I regretted my decision as soon as I left the security of the South African Airways Boeing. Athens airport was crowded to capacity, there were not enough trolleys for the luggage, and the queue was a mile long, as we waited for taxis. By the time I reached Piraeus, I was exhausted. My suitcase was too heavy, and my clothes were too hot for the Greek summer. The crowd of young people strolling along the sea front, carrying their rucksacks effortlessly, made me very conscious of my limitations. There was no boat to Santorini that day, but that I could go to Mykanos and catch a connection from there.
Anything was better than the heat, the noise, the stench and the crowds of people in Piraeus. So I bought a ticket and proceeded to the boat. Somehow I survived, and secured a seat on the deck. It was such a relief to sit down at last. The boat was so full that every inch of deck space was occupied with people and cages of cackling hens and ducks. We departed to the accompaniment of bouzouki music, and the loud tooting of the boat's horn.
The sun beat down mercilessly on my face, my throat was dry and my stomach was empty. When the first houses of Mykanos appeared on the horizon, I thought only of a long, leisurely stop at a tavern where cool wine and delicious moussaka would be served.
Alas, the boat for Santorini via Ios was about to depart. There was a mad rush to get onboard, when I finally pushed my suitcase onto the deck and looked around for a place to sit, I could not believe my eyes. There she was, the traveling lady. And next to her there was a vacant seat.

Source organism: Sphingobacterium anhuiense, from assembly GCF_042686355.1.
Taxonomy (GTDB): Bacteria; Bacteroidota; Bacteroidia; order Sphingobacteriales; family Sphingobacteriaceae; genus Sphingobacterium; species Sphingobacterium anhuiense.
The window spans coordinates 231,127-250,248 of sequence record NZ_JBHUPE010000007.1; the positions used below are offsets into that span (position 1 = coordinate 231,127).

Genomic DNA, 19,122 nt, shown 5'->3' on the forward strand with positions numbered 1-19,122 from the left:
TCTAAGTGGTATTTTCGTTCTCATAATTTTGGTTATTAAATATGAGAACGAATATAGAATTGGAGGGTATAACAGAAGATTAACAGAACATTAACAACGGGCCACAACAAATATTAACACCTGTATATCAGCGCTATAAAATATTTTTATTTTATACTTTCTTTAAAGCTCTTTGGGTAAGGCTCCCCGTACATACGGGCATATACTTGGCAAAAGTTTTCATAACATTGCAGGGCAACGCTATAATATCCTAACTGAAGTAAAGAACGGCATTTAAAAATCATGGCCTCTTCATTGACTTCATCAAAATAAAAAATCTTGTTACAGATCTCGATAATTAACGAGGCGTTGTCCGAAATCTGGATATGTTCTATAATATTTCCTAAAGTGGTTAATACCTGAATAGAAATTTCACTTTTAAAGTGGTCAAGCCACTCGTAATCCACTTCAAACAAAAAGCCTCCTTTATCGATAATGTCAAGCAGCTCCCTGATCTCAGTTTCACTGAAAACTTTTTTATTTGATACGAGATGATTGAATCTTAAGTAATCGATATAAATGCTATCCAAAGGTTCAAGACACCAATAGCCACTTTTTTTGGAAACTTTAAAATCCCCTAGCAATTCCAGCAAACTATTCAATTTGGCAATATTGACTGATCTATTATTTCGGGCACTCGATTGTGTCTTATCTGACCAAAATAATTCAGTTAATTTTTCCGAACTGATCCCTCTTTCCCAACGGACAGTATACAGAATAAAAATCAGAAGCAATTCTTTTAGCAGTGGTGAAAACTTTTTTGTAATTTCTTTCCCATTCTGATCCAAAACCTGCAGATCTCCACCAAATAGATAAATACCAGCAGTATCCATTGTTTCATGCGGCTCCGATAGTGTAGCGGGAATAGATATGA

'We meet again!' I exclaimed. 'May I sit next to you?'
She made a none-too-graceful movement, and returned to the book she was reading. What a spoil-sport, I thought, but if she does not want to be friendly, that is her business. I was too tired to bother anyway. As we left the jetty, the passengers began to move around, and I found a seat next to a German couple. They could hardly speak any English, but that suited me. I would not be upset by the strange behavior of that woman!
The islands rose from the sea and disappeared again as our little boat chugged along. There was sky, sea, and seagulls all the time. Most of the passengers were Germans on a tour to Santorini, but there were some English couples and a few French and other nationalities , and except the woman from Johannesburg, all were friendly. I dozed, dreamed and listened to the bouzouki music while trying not to think of moussaka.
Many people disembarked at Ios, only the Germans and my, 'Gracious lady' remained.
It was late afternoon when we reached the island, and it was as if we had entered a fairy land. Our little boat steamed beside the great clumps of cliffs which towered out of the sea perpendicularly, and on the top of the rocky mountain, was a settlement of dazzling white houses. In the last rays of the sun, the cliffs glittered in colors of ochre, brown, yellow and green and the whole place looked enchanting'except for the menacing black surface of the volcano emerging from the sea like a monster, ready to strangle this beautiful island. Standing at the prow of the boat, I felt elated and eager to explore.